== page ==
Tomatillos are prepared in a variety of ways, including blanching, fire roasting and dry roasting. They are also added raw to a number of Mexican sauces and provide a fresh flavour that is comparable to citrus.
Before doing anything to the tomatillos, the husk must be removed as it is inedible. Often a sticky substance remains after removing this husk, but this is easily rinsed off. The skin does not need to be peeled as it softens during the cooking process.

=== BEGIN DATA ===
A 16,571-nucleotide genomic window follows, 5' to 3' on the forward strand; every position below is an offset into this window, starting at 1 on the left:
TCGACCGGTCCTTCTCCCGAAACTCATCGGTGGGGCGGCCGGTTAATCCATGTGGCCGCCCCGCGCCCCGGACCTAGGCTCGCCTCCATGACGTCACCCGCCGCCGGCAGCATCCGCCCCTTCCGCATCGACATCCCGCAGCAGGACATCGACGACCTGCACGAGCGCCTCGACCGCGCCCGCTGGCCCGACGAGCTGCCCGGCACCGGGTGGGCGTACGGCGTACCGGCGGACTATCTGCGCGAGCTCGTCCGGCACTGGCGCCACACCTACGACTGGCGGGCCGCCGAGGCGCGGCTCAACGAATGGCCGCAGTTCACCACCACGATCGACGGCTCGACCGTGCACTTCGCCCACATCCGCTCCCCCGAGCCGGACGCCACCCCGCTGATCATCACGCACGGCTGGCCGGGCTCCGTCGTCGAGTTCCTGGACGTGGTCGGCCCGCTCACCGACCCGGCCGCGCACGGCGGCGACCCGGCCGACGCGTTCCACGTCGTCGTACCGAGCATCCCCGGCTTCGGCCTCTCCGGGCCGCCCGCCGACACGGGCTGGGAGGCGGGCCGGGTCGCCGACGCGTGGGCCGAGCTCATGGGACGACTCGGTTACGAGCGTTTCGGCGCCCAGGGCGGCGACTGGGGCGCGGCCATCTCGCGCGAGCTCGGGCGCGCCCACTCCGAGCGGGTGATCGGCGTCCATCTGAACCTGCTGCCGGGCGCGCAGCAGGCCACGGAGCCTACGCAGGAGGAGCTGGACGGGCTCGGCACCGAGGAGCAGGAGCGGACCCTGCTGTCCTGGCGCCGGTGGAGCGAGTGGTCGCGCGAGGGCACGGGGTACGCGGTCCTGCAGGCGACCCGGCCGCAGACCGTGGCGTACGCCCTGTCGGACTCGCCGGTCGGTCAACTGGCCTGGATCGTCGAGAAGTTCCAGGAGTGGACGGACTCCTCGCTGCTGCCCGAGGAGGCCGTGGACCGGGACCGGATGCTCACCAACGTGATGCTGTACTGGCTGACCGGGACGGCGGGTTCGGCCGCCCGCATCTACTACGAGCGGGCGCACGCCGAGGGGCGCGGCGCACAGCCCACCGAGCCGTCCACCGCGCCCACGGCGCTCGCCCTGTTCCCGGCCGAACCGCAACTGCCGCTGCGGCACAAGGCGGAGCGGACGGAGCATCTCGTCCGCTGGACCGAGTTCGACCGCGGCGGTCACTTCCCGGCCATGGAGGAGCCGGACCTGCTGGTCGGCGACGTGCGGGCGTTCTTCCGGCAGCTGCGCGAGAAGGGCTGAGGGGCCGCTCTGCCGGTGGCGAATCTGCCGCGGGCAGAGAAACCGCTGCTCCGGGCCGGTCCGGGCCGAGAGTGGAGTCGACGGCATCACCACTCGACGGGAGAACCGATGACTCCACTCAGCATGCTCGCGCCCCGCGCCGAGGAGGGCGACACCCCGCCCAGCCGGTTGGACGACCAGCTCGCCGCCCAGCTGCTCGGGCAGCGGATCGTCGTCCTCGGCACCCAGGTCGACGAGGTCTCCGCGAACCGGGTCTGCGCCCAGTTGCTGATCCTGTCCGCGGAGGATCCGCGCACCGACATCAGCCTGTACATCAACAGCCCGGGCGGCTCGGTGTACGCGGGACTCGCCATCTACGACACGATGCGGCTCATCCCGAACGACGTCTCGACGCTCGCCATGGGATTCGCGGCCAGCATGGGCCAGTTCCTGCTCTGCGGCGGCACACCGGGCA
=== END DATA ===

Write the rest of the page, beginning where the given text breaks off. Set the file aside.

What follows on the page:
To blanch tomatillos, bring a large pot of water to a boil, and add the tomatillos. Boil for 5 minutes or until soft. Remove them from the water and crush or puree as needed.
To fire roast, use a broiler, a propane torch or an open flame like a grill or a gas stove. Make sure the heat is extremely hot to prevent the tomatillos from turning mushy. Roast, turning gently as needed, until the outside skin is nicely charred all over. To dry roast, place the tomatillos in a heavy cast-iron pan over low heat and roast, turning as needed, for 20 to 30 minutes.
Each cooking method produces a different flavour profile. For example, blanching mellows the flavour of the tomatillos, whereas fire roasting adds a smoky aspect.